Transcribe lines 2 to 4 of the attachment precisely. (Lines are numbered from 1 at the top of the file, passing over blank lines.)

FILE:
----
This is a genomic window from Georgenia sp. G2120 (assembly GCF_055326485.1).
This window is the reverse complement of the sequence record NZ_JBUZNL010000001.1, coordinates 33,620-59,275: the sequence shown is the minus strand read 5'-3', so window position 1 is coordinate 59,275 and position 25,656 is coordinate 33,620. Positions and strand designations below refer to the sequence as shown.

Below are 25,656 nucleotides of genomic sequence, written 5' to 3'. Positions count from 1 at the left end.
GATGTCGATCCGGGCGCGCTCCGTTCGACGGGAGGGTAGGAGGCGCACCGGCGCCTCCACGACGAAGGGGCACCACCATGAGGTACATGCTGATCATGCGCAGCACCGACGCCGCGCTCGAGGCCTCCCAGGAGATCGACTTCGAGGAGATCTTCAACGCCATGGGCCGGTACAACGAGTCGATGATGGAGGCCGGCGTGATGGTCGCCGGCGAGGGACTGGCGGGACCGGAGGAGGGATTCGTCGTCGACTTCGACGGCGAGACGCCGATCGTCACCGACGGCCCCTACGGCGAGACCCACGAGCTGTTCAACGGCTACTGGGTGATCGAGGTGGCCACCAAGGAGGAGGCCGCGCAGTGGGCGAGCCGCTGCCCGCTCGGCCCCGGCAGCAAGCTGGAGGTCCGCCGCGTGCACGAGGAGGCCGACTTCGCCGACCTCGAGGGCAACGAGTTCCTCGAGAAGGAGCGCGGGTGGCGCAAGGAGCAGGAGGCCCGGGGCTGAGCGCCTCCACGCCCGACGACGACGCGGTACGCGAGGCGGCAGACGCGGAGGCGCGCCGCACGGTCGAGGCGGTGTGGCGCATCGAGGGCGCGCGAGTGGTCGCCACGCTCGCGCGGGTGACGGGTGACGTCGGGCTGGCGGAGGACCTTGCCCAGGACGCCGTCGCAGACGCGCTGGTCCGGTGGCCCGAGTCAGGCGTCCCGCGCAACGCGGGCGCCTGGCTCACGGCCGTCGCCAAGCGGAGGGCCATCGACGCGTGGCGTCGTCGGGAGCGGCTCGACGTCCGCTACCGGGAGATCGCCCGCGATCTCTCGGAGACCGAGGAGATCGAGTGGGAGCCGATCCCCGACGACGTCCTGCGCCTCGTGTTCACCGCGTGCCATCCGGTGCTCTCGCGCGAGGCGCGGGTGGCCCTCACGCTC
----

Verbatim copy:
This window is the reverse complement of the sequence record NZ_JBUZNL010000001.1, coordinates 33,620-59,275: the sequence shown is the minus strand read 5'-3', so window position 1 is coordinate 59,275 and position 25,656 is coordinate 33,620. Positions and strand designations below refer to the sequence as shown.

Below are 25,656 nucleotides of genomic sequence, written 5' to 3'. Positions count from 1 at the left end.
GATGTCGATCCGGGCGCGCTCCGTTCGACGGGAGGGTAGGAGGCGCACCGGCGCCTCCACGACGAAGGGGCACCACCATGAGGTACATGCTGATCATGCGCAGCACCGACGCCGCGCTCGAGGCCTCCCAGGAGATCGACTTCGAGGAGATCTTCAACGCCATGGGCCGGTACAACGAGTCGATGATGGAGGCCGGCGTGATGGTCGCCGGCGAGGGACTGGCGGGACCGGAGGAGGGATTCGTCGTCGACTTCGACGGCGAGACGCCGATCGTCACCGACGGCCCCTACGGCGAGACCCACGAGCTGTTCAACGGCTACTGGGTGATCGAGGTGGCCACCAAGGAGGAGGCCGCGCAGTGGGCGAGCCGCTGCCCGCTCGGCCCCGGCAGCAAGCTGGAGGTCCGCCGCGTGCACGAGGAGGCCGACTTCGCCGACCTCGAGGGCAACGAGTTCCTCGAGAAGGAGCGCGGGTGGCGCAAGGAGCAGGAGGCCCGGGGCTGAGCGCCTCCACGCCCGACGACGACGCGGTACGCGAGGCGGCAGACGCGGAGGCGCGCCGCACGGTCGAGGCGGTGTGGCGCATCGAGGGCGCGCGAGTGGTCGCCACGCTCGCGCGGGTGACGGGTGACGTCGGGCTGGCGGAGGACCTTGCCCAGGACGCCGTCGCAGACGCGCTGGTCCGGTGGCCCGAGTCAGGCGTCCCGCGCAACGCGGGCGCCTGGCTCACGGCCGTCGCCAAGCGGAGGGCCATCGACGCGTGGCGTCGTCGGGAGCGGCTCGACGTCCGCTACCGGGAGATCGCCCGCGATCTCTCGGAGACCGAGGAGATCGAGTGGGAGCCGATCCCCGACGACGTCCTGCGCCTCGTGTTCACCGCGTGCCATCCGGTGCTCTCGCGCGAGGCGCGGGTGGCCCTCACGCTC